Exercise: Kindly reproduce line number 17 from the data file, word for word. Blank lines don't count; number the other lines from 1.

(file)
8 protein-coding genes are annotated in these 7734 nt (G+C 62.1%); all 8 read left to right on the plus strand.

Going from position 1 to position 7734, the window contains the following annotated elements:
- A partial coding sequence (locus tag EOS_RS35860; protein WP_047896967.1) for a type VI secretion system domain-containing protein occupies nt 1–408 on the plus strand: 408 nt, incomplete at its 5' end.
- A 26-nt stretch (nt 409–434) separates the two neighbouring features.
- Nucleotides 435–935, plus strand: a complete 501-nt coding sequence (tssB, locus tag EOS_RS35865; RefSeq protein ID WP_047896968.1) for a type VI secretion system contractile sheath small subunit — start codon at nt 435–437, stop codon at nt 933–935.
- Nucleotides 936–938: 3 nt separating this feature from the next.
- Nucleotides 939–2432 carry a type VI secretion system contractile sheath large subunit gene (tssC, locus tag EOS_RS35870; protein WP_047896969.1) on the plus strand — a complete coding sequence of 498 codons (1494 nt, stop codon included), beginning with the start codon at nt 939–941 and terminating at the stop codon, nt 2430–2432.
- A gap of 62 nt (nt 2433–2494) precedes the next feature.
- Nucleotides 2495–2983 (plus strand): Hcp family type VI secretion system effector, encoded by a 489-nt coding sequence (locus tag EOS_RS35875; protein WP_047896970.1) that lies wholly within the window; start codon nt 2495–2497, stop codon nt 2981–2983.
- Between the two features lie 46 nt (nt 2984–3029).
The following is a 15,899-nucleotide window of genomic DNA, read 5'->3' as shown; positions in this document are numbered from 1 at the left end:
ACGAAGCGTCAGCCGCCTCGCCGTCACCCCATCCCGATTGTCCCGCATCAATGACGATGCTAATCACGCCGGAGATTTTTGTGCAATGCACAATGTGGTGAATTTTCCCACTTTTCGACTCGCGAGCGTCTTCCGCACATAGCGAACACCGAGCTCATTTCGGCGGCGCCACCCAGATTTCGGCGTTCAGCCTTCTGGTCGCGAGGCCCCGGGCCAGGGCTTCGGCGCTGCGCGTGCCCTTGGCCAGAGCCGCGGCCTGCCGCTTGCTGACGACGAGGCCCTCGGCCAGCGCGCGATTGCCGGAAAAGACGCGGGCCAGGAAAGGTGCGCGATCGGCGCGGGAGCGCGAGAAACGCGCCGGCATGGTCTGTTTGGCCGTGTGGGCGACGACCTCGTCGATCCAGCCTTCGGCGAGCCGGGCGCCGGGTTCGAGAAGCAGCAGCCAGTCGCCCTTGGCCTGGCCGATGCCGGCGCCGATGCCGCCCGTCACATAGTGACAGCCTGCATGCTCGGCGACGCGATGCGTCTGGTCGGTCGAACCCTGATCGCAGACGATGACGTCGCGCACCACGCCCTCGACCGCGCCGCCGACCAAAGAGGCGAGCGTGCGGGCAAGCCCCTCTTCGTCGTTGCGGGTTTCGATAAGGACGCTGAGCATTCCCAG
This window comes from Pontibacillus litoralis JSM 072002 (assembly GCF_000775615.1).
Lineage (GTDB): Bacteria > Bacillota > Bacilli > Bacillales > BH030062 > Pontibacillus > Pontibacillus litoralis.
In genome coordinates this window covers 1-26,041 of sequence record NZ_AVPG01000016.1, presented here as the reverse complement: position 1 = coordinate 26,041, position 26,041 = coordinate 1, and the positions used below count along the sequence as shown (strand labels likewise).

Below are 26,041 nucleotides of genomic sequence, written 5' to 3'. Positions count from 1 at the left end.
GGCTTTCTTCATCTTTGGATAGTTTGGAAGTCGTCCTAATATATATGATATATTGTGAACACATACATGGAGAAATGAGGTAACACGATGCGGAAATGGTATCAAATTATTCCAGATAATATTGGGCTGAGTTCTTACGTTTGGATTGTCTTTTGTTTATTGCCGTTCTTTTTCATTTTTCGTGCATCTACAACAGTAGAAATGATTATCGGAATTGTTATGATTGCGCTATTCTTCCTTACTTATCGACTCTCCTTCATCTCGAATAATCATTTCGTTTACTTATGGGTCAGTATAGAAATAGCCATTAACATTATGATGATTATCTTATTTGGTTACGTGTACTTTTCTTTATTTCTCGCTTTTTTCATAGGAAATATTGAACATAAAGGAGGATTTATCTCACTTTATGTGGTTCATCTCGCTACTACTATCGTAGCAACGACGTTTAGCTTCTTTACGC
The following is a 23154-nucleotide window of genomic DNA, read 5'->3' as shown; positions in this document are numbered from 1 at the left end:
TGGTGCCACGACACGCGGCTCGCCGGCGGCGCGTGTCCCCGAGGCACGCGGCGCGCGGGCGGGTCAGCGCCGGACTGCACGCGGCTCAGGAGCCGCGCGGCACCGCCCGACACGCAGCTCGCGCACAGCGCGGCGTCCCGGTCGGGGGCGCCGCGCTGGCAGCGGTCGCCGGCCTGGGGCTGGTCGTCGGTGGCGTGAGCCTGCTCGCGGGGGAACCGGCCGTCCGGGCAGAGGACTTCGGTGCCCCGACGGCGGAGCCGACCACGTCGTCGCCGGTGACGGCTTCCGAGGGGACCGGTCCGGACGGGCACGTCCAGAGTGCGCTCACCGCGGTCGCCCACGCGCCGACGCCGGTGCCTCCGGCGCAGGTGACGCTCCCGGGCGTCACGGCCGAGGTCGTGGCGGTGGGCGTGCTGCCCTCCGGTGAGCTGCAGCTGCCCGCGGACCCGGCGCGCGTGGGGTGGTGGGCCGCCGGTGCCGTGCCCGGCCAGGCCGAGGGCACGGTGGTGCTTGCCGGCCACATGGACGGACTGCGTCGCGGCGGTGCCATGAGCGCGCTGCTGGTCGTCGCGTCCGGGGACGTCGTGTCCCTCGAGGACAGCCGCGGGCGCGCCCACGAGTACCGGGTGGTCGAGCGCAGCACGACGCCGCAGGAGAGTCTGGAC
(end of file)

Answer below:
GGCTTTCTTCATCTTTGGATAGTTTGGAAGTCGTCCTAATATATATGATATATTGTGAACACATACATGGAGAAATGAGGTAACACGATGCGGAAATGGTATCAAATTATTCCAGATAATATTGGGCTGAGTTCTTACGTTTGGATTGTCTTTTGTTTATTGCCGTTCTTTTTCATTTTTCGTGCATCTACAACAGTAGAAATGATTATCGGAATTGTTATGATTGCGCTATTCTTCCTTACTTATCGACTCTCCTTCATCTCGAATAATCATTTCGTTTACTTATGGGTCAGTATAGAAATAGCCATTAACATTATGATGATTATCTTATTTGGTTACGTGTACTTTTCTTTATTTCTCGCTTTTTTCATAGGAAATATTGAACATAAAGGAGGATTTATCTCACTTTATGTGGTTCATCTCGCTACTACTATCGTAGCAACGACGTTTAGCTTCTTTACGC